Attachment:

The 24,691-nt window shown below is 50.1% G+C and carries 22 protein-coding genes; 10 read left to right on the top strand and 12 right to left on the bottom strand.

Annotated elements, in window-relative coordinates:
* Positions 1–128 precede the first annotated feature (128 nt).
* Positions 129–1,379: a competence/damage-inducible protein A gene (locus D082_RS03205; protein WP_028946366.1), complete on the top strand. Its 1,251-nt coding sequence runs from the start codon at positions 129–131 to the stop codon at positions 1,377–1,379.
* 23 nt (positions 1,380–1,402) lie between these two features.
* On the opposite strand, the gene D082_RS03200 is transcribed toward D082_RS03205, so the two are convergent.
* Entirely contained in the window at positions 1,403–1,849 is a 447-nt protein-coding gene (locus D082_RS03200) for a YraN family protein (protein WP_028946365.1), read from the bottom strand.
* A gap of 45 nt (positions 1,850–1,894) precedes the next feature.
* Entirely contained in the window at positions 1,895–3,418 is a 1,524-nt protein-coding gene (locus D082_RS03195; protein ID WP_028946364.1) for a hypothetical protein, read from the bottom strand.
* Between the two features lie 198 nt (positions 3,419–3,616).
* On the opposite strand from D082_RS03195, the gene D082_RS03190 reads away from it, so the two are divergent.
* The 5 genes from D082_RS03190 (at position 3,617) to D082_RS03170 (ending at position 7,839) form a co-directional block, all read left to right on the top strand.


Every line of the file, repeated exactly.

The 24,691-nt window shown below is 50.1% G+C and carries 22 protein-coding genes; 10 read left to right on the top strand and 12 right to left on the bottom strand.

Annotated elements, in window-relative coordinates:
* Positions 1–128 precede the first annotated feature (128 nt).
* Positions 129–1,379: a competence/damage-inducible protein A gene (locus D082_RS03205; protein WP_028946366.1), complete on the top strand. Its 1,251-nt coding sequence runs from the start codon at positions 129–131 to the stop codon at positions 1,377–1,379.
* 23 nt (positions 1,380–1,402) lie between these two features.
* On the opposite strand, the gene D082_RS03200 is transcribed toward D082_RS03205, so the two are convergent.
* Entirely contained in the window at positions 1,403–1,849 is a 447-nt protein-coding gene (locus D082_RS03200) for a YraN family protein (protein WP_028946365.1), read from the bottom strand.
* A gap of 45 nt (positions 1,850–1,894) precedes the next feature.
* Entirely contained in the window at positions 1,895–3,418 is a 1,524-nt protein-coding gene (locus D082_RS03195; protein ID WP_028946364.1) for a hypothetical protein, read from the bottom strand.
* Between the two features lie 198 nt (positions 3,419–3,616).
* On the opposite strand from D082_RS03195, the gene D082_RS03190 reads away from it, so the two are divergent.
* The 5 genes from D082_RS03190 (at position 3,617) to D082_RS03170 (ending at position 7,839) form a co-directional block, all read left to right on the top strand.